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Sunday, 21 April 2013

Accidental information professionals: Pathways to selecting our courses
Gaby Haddow

 Why do people choose to become information professionals? This question is important to educators and to the profession more widely. For educators, it relates to how we attract students and, for the profession, it is associated with perceptions of information professionals and the value afforded to our role by parent organisations and the community. 

One of the biggest information studies schools in the United Kingdom set out to discover the career history and motivations behind their students’ enrolment in undergraduate and postgraduate courses. They found that many students described the pathway to information studies as circuitous and often related to prior experience. A love of books is still important as is the desire to work in a ‘helping’ profession. 

Using focus groups to gather their information, Simon and Taylor (2011) used qualitative methods to report their results. According to the researchers, many students had ended up enrolled in information studies ‘accidentally’.  Returning to the workforce after having a family or finding previous jobs unfulfilling were cited as reasons for turning to information studies. But importantly, this decision was influenced strongly by their experience working in an information service; a feature common to students at both the undergraduate and postgraduate levels.  Some students felt they were “born librarians”. Although the surveyed students recognised that they needed to be “multi-functioning” in an information environment steeped in ICT, many still reported a love of books led them to information work. This motivation was connected to a more general notion about the profession: that the work involves helping others to research and learn.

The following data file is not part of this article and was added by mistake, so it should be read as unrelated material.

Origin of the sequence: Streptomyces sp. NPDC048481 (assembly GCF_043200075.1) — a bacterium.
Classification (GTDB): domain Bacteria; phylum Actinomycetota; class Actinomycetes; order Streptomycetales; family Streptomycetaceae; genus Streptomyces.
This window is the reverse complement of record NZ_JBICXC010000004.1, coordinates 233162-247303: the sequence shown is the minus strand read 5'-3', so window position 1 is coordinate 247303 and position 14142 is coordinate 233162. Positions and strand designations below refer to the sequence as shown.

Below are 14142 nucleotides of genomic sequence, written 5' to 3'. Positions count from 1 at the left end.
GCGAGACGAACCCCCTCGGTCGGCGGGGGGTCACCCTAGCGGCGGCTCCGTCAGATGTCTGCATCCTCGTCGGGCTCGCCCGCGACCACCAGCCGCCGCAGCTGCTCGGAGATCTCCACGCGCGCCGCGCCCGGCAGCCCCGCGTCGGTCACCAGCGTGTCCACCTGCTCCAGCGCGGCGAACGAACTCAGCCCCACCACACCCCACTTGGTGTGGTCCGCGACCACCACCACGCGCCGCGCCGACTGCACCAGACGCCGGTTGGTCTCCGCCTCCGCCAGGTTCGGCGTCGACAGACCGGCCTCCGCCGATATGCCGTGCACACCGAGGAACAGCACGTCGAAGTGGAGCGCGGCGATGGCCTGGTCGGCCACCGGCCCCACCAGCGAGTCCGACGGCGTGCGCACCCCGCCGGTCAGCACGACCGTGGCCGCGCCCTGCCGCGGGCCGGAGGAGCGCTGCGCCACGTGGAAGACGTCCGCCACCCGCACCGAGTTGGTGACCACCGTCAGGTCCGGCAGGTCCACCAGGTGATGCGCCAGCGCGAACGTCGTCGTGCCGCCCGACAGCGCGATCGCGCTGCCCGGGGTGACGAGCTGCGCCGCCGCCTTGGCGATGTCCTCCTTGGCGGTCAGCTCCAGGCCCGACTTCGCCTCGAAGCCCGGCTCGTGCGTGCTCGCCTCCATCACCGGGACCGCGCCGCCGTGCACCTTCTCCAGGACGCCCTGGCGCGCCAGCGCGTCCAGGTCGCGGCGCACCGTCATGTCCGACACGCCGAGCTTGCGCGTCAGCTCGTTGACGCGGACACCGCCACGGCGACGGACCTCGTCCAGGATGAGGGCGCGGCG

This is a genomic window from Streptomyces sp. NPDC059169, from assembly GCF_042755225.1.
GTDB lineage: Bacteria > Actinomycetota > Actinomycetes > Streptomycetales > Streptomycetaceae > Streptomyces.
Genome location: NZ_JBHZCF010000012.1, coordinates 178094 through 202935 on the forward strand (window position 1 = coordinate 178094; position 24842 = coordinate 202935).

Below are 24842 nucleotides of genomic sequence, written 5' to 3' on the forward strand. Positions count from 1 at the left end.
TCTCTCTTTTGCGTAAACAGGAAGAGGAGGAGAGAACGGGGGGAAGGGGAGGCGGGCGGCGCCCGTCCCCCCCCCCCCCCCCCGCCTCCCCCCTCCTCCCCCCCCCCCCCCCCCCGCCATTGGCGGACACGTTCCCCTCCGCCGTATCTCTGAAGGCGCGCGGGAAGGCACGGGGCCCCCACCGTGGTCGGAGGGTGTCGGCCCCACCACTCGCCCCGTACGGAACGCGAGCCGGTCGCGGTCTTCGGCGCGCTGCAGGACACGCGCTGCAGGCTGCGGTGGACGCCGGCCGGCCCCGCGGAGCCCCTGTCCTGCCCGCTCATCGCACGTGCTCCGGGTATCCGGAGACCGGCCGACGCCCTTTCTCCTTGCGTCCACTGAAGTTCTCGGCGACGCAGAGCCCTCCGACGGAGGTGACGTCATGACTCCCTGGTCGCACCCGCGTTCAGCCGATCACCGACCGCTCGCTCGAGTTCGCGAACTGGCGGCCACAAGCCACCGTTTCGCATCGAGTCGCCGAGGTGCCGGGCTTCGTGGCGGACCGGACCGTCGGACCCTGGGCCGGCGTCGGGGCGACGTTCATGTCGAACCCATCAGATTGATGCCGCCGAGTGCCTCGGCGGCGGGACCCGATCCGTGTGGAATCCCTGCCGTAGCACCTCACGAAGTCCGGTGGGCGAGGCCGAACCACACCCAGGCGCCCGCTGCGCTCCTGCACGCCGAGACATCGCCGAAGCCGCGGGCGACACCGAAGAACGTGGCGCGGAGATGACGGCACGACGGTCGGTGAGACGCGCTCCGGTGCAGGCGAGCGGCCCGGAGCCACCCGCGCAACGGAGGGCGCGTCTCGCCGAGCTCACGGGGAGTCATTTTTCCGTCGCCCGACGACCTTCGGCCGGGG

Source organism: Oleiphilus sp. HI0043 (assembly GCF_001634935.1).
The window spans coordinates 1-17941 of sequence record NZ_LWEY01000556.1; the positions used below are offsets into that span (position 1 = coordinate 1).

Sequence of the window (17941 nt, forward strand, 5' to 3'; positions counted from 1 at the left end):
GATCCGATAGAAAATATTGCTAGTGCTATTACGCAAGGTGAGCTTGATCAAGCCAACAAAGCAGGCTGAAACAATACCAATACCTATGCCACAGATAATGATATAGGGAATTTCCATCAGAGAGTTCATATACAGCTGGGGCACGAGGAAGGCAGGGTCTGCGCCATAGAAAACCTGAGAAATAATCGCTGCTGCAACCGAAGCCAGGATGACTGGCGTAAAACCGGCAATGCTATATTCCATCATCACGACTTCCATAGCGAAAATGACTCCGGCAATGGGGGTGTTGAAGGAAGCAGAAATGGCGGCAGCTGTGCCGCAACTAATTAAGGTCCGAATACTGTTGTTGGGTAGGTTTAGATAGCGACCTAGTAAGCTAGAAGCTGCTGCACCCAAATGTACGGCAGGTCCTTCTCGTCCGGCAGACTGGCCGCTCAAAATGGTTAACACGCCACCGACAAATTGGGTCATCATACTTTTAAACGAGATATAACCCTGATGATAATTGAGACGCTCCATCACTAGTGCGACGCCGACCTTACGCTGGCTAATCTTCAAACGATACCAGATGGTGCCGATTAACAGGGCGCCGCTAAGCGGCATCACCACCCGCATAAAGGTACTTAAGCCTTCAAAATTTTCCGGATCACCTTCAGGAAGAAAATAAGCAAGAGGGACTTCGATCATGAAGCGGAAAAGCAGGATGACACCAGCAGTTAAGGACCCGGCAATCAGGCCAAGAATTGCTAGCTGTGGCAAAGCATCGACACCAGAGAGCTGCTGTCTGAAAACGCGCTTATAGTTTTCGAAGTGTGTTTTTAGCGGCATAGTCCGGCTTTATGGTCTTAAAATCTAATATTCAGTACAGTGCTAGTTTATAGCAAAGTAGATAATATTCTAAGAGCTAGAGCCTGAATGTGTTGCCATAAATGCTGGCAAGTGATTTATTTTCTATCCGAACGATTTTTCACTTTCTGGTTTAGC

When the students were asked why they had decided to enrol in their degree, the students (particularly those who had been working in an information service for some time) described a feeling that their studies contributed to gaining confidence and enhancing their self-worth. For example, one student is quoted as saying “I want to do it for myself … I feel I’m capable of more than I’m currently doing”. In addition and connected, was the belief that they would advance their careers on completion of the degree and that the perceptions of their role in the workplace would improve with the professional status gained by a degree.